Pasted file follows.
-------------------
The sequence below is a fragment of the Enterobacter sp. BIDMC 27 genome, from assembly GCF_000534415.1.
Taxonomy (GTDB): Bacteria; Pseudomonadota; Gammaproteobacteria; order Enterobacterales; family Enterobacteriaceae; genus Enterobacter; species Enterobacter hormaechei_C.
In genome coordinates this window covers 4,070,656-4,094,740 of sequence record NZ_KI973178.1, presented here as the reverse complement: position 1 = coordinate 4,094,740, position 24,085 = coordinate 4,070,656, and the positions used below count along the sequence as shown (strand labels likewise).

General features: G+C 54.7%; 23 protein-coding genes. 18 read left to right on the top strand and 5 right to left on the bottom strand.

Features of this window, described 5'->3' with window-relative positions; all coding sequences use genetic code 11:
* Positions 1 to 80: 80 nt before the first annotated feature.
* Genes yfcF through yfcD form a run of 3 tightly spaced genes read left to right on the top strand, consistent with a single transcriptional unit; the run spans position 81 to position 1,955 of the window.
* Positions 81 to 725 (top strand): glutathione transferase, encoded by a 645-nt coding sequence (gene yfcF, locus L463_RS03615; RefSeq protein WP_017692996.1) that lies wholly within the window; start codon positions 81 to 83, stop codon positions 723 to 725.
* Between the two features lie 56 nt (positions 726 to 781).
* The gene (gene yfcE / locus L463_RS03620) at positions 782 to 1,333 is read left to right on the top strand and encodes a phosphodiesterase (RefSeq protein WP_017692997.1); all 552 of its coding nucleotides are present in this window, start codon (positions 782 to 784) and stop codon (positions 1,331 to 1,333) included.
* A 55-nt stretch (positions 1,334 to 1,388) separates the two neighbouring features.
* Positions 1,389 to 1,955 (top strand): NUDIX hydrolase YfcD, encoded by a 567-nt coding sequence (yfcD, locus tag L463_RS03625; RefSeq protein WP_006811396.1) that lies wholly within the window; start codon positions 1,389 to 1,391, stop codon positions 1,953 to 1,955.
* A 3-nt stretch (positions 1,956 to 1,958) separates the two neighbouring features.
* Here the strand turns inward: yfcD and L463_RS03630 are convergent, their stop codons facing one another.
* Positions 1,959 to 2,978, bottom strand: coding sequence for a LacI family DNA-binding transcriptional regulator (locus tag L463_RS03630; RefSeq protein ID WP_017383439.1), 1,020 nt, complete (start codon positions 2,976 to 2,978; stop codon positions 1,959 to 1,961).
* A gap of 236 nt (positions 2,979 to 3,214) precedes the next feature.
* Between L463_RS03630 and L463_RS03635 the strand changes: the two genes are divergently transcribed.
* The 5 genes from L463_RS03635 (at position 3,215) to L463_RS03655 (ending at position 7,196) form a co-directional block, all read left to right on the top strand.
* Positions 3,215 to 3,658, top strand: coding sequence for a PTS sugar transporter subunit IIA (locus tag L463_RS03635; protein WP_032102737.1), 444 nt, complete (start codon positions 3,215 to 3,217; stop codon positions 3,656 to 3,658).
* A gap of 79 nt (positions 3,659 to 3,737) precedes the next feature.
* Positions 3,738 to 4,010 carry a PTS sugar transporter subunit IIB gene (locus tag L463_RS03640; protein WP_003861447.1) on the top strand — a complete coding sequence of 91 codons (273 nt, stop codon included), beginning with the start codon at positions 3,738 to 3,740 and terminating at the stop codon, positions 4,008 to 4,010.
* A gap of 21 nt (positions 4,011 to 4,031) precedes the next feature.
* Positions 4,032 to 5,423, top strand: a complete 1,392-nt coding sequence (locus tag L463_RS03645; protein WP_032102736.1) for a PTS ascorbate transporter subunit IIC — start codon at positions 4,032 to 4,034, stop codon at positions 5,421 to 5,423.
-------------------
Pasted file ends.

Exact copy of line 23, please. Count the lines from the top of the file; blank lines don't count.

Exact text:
* Positions 4,032 to 5,423, top strand: a complete 1,392-nt coding sequence (locus tag L463_RS03645; protein WP_032102736.1) for a PTS ascorbate transporter subunit IIC — start codon at positions 4,032 to 4,034, stop codon at positions 5,421 to 5,423.